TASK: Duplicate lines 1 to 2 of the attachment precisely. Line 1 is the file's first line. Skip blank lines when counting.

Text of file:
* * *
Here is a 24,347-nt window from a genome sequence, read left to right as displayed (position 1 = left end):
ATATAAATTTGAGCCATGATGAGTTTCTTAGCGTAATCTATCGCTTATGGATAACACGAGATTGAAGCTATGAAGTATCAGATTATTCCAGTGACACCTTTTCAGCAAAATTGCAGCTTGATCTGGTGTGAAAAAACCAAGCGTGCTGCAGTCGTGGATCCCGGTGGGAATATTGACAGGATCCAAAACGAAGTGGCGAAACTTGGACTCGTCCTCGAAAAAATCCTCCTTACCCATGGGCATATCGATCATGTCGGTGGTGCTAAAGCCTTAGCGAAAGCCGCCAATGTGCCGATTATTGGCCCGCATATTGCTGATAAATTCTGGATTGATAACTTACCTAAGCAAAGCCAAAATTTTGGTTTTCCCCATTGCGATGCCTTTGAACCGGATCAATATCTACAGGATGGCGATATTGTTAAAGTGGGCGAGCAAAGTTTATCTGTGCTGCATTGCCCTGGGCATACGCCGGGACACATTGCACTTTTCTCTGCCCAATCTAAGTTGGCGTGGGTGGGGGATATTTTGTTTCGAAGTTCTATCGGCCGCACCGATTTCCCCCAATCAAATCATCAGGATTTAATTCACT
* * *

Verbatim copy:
Here is a 24,347-nt window from a genome sequence, read left to right as displayed (position 1 = left end):
ATATAAATTTGAGCCATGATGAGTTTCTTAGCGTAATCTATCGCTTATGGATAACACGAGATTGAAGCTATGAAGTATCAGATTATTCCAGTGACACCTTTTCAGCAAAATTGCAGCTTGATCTGGTGTGAAAAAACCAAGCGTGCTGCAGTCGTGGATCCCGGTGGGAATATTGACAGGATCCAAAACGAAGTGGCGAAACTTGGACTCGTCCTCGAAAAAATCCTCCTTACCCATGGGCATATCGATCATGTCGGTGGTGCTAAAGCCTTAGCGAAAGCCGCCAATGTGCCGATTATTGGCCCGCATATTGCTGATAAATTCTGGATTGATAACTTACCTAAGCAAAGCCAAAATTTTGGTTTTCCCCATTGCGATGCCTTTGAACCGGATCAATATCTACAGGATGGCGATATTGTTAAAGTGGGCGAGCAAAGTTTATCTGTGCTGCATTGCCCTGGGCATACGCCGGGACACATTGCACTTTTCTCTGCCCAATCTAAGTTGGCGTGGGTGGGGGATATTTTGTTTCGAAGTTCTATCGGCCGCACCGATTTCCCCCAATCAAATCATCAGGATTTAATTCACT